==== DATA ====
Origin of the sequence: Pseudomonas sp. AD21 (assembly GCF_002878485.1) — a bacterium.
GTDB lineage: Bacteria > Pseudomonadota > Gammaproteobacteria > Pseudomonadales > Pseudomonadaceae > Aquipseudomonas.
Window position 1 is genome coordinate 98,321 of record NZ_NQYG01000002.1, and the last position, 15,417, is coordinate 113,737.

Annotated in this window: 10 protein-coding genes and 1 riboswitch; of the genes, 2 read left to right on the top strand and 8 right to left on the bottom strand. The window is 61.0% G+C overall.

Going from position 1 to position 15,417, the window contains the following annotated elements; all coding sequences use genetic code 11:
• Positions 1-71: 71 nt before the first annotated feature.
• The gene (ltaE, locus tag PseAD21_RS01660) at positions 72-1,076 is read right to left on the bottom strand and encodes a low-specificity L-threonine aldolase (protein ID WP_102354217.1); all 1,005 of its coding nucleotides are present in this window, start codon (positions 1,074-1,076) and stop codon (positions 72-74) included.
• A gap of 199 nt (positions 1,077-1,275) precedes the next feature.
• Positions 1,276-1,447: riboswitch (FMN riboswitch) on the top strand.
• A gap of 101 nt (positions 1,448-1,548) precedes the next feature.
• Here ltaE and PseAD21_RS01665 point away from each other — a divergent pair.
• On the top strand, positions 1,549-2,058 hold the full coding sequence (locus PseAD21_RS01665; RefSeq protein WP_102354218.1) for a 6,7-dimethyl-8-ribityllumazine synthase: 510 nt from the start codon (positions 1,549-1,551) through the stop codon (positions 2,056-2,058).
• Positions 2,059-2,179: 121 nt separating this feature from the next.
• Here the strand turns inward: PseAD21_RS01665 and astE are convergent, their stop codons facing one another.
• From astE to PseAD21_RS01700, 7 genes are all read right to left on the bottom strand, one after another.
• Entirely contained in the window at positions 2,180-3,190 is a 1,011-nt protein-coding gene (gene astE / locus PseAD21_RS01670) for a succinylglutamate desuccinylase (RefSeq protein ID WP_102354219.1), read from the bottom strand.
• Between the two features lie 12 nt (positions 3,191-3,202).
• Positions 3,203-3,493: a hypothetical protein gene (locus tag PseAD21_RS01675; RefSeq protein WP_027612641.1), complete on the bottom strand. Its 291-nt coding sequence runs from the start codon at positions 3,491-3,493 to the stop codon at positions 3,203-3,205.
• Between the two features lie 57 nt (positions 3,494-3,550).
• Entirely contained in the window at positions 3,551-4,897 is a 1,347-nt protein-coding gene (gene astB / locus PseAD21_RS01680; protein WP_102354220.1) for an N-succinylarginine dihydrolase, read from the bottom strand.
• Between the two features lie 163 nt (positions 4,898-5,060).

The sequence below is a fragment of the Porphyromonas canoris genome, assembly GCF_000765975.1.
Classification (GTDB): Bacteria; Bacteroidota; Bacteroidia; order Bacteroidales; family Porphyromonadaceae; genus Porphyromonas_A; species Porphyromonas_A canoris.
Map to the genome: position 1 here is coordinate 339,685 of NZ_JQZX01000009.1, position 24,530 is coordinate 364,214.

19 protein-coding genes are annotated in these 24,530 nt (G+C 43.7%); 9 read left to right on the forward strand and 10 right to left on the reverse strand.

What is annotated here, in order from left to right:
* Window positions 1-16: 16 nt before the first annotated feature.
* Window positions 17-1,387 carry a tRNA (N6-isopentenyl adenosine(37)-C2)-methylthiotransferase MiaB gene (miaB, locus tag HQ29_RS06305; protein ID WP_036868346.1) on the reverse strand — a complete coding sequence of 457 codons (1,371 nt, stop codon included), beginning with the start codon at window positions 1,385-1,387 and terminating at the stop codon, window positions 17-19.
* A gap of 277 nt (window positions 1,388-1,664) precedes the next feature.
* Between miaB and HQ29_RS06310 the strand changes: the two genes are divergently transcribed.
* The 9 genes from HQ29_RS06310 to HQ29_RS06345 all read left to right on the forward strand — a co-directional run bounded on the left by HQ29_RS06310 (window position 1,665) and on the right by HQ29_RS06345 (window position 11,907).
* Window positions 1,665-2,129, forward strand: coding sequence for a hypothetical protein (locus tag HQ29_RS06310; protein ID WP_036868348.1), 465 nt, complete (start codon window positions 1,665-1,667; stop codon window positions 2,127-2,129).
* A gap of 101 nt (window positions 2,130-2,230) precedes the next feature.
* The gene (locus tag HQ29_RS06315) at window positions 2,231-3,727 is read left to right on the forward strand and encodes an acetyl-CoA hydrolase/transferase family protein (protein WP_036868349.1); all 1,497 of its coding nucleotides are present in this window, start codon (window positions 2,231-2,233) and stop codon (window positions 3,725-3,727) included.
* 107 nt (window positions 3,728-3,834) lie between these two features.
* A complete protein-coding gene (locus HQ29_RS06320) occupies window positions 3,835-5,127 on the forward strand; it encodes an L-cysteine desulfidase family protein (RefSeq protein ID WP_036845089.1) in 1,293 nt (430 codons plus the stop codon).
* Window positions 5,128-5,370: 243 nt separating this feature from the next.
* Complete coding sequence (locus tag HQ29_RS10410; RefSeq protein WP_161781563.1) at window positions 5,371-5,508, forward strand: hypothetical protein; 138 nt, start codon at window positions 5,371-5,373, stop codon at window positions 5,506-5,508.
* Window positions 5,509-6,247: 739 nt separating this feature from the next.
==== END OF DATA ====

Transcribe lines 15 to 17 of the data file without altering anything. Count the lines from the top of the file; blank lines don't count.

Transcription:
• From astE to PseAD21_RS01700, 7 genes are all read right to left on the bottom strand, one after another.
• Entirely contained in the window at positions 2,180-3,190 is a 1,011-nt protein-coding gene (gene astE / locus PseAD21_RS01670) for a succinylglutamate desuccinylase (RefSeq protein ID WP_102354219.1), read from the bottom strand.
• Between the two features lie 12 nt (positions 3,191-3,202).